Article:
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More to the story after 200 years of bad press

A selfish ruler, or an unjust victim of rage: Which is the true portrait of Marie?

October 22, 2006|Charles Taylor | Special to The Times

SOFIA COPPOLA'S picaresque and luxurious new biopic, "Marie Antoinette," has made the beheaded French queen as much a fixture of the spotlight as at any time since her death. Mixed reviews have followed the film since its premiere at the Cannes Film Festival in May, and reading the negative ones makes it clear that if Marie is still talked about, she is not much known. For the naysayers, Marie really is the monster of privilege she was made out to be in the pamphlets that hounded her during her lifetime, the recklessly extravagant ruler who didn't care if her subjects starved as long as her luxuries continued unabated.

As Antonia Fraser reports in her splendid 2001 biography, "Marie Antoinette: The Journey," the basis for Coppola's film, Marie was actually just as criticized for her devotion to simplicity, manifested in her dress and the portraits she had painted (including one by Marie Louise Elisabeth Vigee-Lebrun that was criticized on just those grounds), as well as her disdain for the ludicrous protocols of life at Versailles.

It's no surprise that Fraser and the rest of Marie's biographers insist on these inconvenient facts. The striking thing is that many of the novelists who have taken Marie Antoinette as their subject are just as devoted to the truth about her, almost as if they're determined to make up for the slanders she suffered in her lifetime.

As a heroine of history or historical fiction, Marie Antoinette is irresistible. Sent to a foreign land at age 14 as diplomatic chattel in an arranged marriage at (and already known in France as L'Autrichienne -- the Austrian bitch); betrothed to a king-in-waiting too insecure (sexually and otherwise) to take much notice of her; too high-spirited to yield easily to the strictures of her regal new home; the subject of cruel gossip and pornographic parody almost from her arrival; an ill-prepared queen thrust onto the throne at 19; eventually a loving mother and happy wife and -- perhaps -- mistress to a dashing lover; then, in short order, the increasing -- and unjust -- focus of her nation's rage, prisoner, widow and, at 37, victim of the Terror.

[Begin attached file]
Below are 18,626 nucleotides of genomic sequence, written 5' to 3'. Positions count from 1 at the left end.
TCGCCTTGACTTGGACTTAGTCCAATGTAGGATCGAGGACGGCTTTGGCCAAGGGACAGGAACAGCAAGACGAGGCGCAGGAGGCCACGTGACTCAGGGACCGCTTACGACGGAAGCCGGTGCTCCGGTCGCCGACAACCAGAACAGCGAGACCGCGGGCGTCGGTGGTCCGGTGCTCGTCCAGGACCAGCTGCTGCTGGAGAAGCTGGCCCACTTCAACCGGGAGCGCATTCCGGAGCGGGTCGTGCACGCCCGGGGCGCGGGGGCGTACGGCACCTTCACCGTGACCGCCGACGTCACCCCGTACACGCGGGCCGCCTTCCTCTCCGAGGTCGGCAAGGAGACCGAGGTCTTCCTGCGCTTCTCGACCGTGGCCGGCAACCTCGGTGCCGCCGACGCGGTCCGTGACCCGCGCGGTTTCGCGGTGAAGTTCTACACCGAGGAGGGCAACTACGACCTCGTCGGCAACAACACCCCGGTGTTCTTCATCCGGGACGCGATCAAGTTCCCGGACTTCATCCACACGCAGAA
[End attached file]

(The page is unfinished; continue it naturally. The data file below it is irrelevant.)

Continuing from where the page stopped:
How could such a life not be an inspiration for historical romance, and how could it not strike a chord in feminists, being the life of a woman taught that her duty was to obey, and then made the target of virulent misogyny by both the rabble and those -- such as Thomas Jefferson ("disdainful of restraint, indignant to all obstacles to her will") who should have known better. In the afterward to the paperback edition of her 2002 novel "Versailles," Kathryn Davis describes visiting the palace with her daughter and sinking "so deeply into the love object that at least for a spell you don't know where the loved one ends and you begin."

Davis' book is a carefully selected procession of Impressionist scenes that evokes Marie as foolish as well as brave, ruled (during her first years in France) by an inability to hide her true feelings, which is the blunt grace of adolescents and the thing that gets them in trouble. There are some lousy ideas in the novel, small playlets that are like excerpts from an oratorio you'd never want to read, and some flouncy prose. But Davis realizes you can't write Marie if, like those who recoil from her, you have a Puritan disdain for opulence. Davis renders Marie as someone captive in a dream.

The opening line of Sena Jeter Naslund's just-published novel of Marie Antoinette's life, "Abundance," warns you of what's coming next: "Like everyone, I am born naked." Where do you go from there? If you're Naslund, the answer is into romance novel gush dolled up in faux 18th century-ese: "Viewing the appeal of Venus, half-unclothed, I cannot help but wonder if I must wait in inspiring the puissance of my husband till my body reaches greater maturity."

There's no excuse for giving Marie the cringing, fluttering voice of the born victim when the best novel written about her, Victoria Holt's 1968 "The Queen's Confession," has everything you'd want from a historical romance and is admirably tough-minded to boot. Holt was one of several pen names used by British novelist Eleanor Hibbert (the most famous being Jean Plaidy). "The Queen's Confession," which sticks scrupulously to the historical facts, takes the form of Marie relating the tale of her life as she awaits execution. The older, wiser Marie looks back on her life, able to see what her naivete cost her, the black clouds she wrongly thought would blow over -- and Holt does it all without forcing the indignity of an apology on her heroine. That this wisdom comes with a sentence of death hanging over her gives this immensely readable book a tragic stature that grows as the novel continues.


Truth, in painful detail

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